Updated: Dec 28, 2021
Zoek je de Nederlandse versie van dit artikel? Bekijk 'm hier!
Have you already checked my starters' guide 'Lifestyle Essentials'?
So, you’ve been on a strict diet for a long time but still haven’t lost a kilo. Does this sound familiar? Perhaps your body has been put on “energy saving mode”. It is an evolutionary mechanism that I can best describe like this: your body experiences a persistent shortage of food, which, from an evolutionary perspective, could be perceived as a potential threat - famine. To protect itself, your body will use less energy for tasks so that it can fulfil the same processes but with less energy, simply by making more efficient use of the available energy. Because your body cannot predict how long this energy shortage will last, it prefers to be safe than sorry. So it “puts aside” a little buffer that it conserves from the energy received from foods. It will store that in the most efficient way: as fat.
Particularly in the past when the availability of food was not guaranteed, this was a very useful mechanism, since the lower availability of food over a certain amount of time might herald an even longer period of no food to come: famine. So it is crucial for our existence that we have a mechanism to help us survive for days or even weeks with little or no food, waiting for better times.
To protect itself, your body will use less energy for tasks so that it can fulfil the same processes but with less energy, simply by making more efficient use of the available energy.
It is this same mechanism that - to a certain extent - explains why some overweight people who say they eat very little do not lose weight. These people (usually) don’t lie; they are probably relatively undernourished. Due to their bad dietary habits and continuous focus on weight loss and eating less, their bodies are put in a mode that saves much of the tiny bit of energy eaten (lettuce and crackers typically) for even worse times. The result is a tired body and an exhausted mind. A mode where even more sleep no longer helps. This highlights why simply counting calories is not a Nobel prize-worthy invention. Less (food or calories) isn’t always more (weight loss)! Skipping breakfast has become a common weight loss tactic. However, in my experience, many people approach it in the wrong way, as it is often the result of an unconscious and rushed lifestyle. In fact, for many, lack of time is the main reason for moving the first meal of the day to a later moment. But what happens then? After a rushed start to the day, and skipping breakfast, you find yourself with a rumbling stomach around 10:00 or 11:00 am. Typically, you’re at work, or on the road, but in any case you’re unlikely to be in the best eating environment one could hope for. A hungry belly is quite easily seduced by that candy machine at work or school, or at the gas station off the highway, or just another sandwich shop. What I am saying here is that the unconscious and often unstructured lifestyle that typically underlies breakfast-skipping has consequences that far outweigh skipping breakfast in itself.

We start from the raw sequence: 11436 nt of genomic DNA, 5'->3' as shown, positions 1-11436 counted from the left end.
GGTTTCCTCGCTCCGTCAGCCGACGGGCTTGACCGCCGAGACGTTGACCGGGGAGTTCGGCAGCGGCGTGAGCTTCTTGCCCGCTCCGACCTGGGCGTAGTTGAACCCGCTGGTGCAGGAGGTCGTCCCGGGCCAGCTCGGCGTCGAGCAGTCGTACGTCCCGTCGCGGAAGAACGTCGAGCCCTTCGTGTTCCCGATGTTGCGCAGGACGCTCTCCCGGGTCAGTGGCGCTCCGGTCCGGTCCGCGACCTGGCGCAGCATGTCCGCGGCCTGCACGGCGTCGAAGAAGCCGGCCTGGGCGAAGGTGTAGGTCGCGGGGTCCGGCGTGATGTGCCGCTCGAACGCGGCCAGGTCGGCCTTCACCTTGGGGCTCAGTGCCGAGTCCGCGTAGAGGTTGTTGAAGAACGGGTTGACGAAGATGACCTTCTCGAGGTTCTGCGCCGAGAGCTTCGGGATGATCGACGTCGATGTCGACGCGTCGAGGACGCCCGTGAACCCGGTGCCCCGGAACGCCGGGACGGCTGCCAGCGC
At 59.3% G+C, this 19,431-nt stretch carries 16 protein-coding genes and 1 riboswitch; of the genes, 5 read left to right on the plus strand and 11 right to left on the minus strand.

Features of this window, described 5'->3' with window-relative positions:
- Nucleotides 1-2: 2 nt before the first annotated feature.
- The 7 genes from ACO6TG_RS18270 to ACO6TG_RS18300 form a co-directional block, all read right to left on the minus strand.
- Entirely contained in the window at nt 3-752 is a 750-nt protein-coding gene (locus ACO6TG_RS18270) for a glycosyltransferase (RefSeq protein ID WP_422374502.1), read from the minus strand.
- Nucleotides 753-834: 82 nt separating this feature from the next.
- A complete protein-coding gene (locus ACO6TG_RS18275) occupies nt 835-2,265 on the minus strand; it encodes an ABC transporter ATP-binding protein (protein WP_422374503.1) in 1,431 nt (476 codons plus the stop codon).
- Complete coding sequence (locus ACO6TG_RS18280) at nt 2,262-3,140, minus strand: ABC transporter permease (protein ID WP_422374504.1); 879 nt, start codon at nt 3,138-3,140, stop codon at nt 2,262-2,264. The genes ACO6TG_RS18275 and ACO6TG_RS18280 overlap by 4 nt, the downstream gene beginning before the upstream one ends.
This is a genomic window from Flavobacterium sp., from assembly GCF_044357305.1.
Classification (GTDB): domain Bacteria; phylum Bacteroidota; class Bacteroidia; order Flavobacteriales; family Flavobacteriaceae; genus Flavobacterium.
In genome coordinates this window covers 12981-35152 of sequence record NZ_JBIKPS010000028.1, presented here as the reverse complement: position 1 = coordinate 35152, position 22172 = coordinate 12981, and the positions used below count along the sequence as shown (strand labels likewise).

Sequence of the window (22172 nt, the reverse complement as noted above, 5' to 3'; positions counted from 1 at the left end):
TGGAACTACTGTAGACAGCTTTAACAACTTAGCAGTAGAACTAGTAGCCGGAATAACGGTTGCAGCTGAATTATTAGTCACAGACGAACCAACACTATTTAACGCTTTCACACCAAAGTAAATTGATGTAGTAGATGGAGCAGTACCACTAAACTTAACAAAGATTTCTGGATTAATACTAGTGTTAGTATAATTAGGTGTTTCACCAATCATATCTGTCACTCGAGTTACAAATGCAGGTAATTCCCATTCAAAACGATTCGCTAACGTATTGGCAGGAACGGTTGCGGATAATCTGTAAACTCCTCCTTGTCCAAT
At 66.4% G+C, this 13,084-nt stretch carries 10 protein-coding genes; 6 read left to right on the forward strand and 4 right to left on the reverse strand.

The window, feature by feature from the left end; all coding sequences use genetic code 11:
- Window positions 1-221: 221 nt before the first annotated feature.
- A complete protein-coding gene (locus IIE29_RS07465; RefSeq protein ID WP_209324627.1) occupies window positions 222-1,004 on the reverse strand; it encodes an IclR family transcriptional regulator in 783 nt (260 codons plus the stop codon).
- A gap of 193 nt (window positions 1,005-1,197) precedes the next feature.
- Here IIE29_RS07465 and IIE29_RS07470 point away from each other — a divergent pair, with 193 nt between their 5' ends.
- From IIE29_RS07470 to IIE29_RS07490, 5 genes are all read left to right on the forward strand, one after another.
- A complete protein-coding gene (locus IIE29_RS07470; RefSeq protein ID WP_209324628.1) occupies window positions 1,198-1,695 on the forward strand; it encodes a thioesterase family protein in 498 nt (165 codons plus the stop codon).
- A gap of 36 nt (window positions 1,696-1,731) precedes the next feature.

Now let’s break this down just a little bit. We know from science that an irregular and stressful lifestyle is a well-known phenomenon among people who skip breakfast. The result: less healthy food choices. Because people who skip breakfast often compensate for that later in the day. They chose foods that fuel the “fight or flight system” (a system involved in stress management) and the so-called “taste-system” - foods that are flavorful and rich in sugar and fats. In other words: processed foods that mainly contain a lot of energy, but which are anything but nutritious.
“Remember: Less isn’t more!”
In my practice I frequently come across clients who suffer from stress. Due to a fast-paced lifestyle, they skip their breakfast and take “something small or a snack from the vending machine at 10:00 am, that puts off the first hunger pangs.” Around lunchtime “a sandwich (typically ham & cheese) from the canteen or sandwich shop, or a soup or salad and sometimes an apple at 3 pm”. The day is then concluded with “a small portion of dinner, preferably without carbohydrates”. After a few questions, there is often “a (half) bag of chips or some cheese cubes or other goodies” on the table, usually a few times a week between 8 p.m. and 10 p.m., because “oftentimes, I feel hungry in the evening”.
It is characteristic that these people often eat little and that they eat foods that have little in the way of nutritional value (empty calories or no energy at all - lettuce, crackers, etc.). And they also do this based on the belief that it is beneficial for their bodies: “if I want to lose weight I have to reduce my intake”. However, these examples simply describe an unhealthy and incomplete eating pattern, period.
Energy saving mode is a metabolic state that actually no longer has function in 2022. It is therefore important to always eat enough (take note: this is very different than too much!), with the main focus on unprocessed foods with lots of variety. And of course, it should always be: delicious & nutritious!